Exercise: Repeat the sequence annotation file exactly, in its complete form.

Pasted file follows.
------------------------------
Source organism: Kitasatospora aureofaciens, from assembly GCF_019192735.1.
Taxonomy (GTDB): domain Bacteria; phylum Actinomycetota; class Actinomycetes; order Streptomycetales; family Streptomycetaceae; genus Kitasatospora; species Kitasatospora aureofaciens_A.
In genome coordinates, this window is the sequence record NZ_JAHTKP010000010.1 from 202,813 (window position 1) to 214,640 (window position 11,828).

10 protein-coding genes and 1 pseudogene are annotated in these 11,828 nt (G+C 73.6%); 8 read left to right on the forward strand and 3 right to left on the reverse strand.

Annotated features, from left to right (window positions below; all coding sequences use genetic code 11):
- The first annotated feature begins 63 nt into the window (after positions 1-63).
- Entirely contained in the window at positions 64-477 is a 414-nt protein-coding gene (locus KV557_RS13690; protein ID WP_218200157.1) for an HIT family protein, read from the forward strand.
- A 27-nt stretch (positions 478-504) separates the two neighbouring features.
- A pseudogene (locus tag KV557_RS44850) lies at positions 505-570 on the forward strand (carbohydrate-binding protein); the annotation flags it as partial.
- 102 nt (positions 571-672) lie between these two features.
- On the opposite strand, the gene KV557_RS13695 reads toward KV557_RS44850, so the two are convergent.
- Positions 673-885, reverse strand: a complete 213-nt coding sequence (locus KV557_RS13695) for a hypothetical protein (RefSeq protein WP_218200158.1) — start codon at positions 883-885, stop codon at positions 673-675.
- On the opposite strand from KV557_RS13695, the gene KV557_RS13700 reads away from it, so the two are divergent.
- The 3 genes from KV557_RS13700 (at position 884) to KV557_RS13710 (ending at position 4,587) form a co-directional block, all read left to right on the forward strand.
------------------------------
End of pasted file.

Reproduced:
Source organism: Kitasatospora aureofaciens, from assembly GCF_019192735.1.
Taxonomy (GTDB): domain Bacteria; phylum Actinomycetota; class Actinomycetes; order Streptomycetales; family Streptomycetaceae; genus Kitasatospora; species Kitasatospora aureofaciens_A.
In genome coordinates, this window is the sequence record NZ_JAHTKP010000010.1 from 202,813 (window position 1) to 214,640 (window position 11,828).

10 protein-coding genes and 1 pseudogene are annotated in these 11,828 nt (G+C 73.6%); 8 read left to right on the forward strand and 3 right to left on the reverse strand.

Annotated features, from left to right (window positions below; all coding sequences use genetic code 11):
- The first annotated feature begins 63 nt into the window (after positions 1-63).
- Entirely contained in the window at positions 64-477 is a 414-nt protein-coding gene (locus KV557_RS13690; protein ID WP_218200157.1) for an HIT family protein, read from the forward strand.
- A 27-nt stretch (positions 478-504) separates the two neighbouring features.
- A pseudogene (locus tag KV557_RS44850) lies at positions 505-570 on the forward strand (carbohydrate-binding protein); the annotation flags it as partial.
- 102 nt (positions 571-672) lie between these two features.
- On the opposite strand, the gene KV557_RS13695 reads toward KV557_RS44850, so the two are convergent.
- Positions 673-885, reverse strand: a complete 213-nt coding sequence (locus KV557_RS13695) for a hypothetical protein (RefSeq protein WP_218200158.1) — start codon at positions 883-885, stop codon at positions 673-675.
- On the opposite strand from KV557_RS13695, the gene KV557_RS13700 reads away from it, so the two are divergent.
- The 3 genes from KV557_RS13700 (at position 884) to KV557_RS13710 (ending at position 4,587) form a co-directional block, all read left to right on the forward strand.